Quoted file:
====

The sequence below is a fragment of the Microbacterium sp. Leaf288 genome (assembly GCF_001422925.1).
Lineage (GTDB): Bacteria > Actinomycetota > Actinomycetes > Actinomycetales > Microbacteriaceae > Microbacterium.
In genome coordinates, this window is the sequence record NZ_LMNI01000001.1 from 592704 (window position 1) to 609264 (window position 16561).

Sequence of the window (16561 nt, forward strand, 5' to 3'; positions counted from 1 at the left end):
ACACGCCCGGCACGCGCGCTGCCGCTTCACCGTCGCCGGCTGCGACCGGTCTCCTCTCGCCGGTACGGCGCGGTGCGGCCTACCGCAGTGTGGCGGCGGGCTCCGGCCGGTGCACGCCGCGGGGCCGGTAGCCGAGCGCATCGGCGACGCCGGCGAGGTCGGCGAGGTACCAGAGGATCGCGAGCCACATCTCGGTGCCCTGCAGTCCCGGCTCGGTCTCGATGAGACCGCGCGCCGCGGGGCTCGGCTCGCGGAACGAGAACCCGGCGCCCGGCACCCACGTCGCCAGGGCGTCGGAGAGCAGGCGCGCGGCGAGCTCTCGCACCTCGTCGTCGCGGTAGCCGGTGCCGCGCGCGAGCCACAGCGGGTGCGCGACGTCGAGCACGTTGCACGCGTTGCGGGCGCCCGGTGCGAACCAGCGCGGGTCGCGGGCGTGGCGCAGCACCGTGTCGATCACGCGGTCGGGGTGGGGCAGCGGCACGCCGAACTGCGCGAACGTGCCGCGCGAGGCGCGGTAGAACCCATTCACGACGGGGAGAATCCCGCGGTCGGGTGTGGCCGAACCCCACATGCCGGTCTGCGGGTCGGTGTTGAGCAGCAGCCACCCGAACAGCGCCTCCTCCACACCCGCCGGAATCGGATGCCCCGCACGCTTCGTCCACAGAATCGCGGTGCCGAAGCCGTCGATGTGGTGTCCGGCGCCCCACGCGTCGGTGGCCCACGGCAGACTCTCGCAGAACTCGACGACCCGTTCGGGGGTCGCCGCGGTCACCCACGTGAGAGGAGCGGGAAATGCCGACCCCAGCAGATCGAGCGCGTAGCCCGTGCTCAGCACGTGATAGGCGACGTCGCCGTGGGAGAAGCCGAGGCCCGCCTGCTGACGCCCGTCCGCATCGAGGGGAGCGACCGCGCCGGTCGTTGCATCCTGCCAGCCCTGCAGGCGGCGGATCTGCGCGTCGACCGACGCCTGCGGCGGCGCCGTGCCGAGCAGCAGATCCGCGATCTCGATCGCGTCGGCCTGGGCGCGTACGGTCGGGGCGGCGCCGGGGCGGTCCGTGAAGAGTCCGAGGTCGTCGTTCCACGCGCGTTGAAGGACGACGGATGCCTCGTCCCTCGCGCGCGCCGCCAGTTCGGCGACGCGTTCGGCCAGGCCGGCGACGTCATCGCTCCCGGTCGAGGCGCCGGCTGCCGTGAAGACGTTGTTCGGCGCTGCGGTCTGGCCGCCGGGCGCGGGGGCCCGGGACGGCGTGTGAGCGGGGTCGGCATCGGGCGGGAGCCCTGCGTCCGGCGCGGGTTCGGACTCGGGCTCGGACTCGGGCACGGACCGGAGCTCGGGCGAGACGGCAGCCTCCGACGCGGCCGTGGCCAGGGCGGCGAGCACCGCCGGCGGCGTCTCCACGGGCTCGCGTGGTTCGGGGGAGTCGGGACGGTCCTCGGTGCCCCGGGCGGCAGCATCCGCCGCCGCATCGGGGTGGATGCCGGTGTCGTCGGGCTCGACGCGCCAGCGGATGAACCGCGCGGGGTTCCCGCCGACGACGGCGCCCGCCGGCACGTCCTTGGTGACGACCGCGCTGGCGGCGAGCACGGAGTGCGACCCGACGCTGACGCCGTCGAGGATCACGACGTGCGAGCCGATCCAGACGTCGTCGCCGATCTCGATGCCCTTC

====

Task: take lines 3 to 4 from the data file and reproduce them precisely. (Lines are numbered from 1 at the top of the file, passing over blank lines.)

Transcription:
In genome coordinates, this window is the sequence record NZ_LMNI01000001.1 from 592704 (window position 1) to 609264 (window position 16561).

Sequence of the window (16561 nt, forward strand, 5' to 3'; positions counted from 1 at the left end):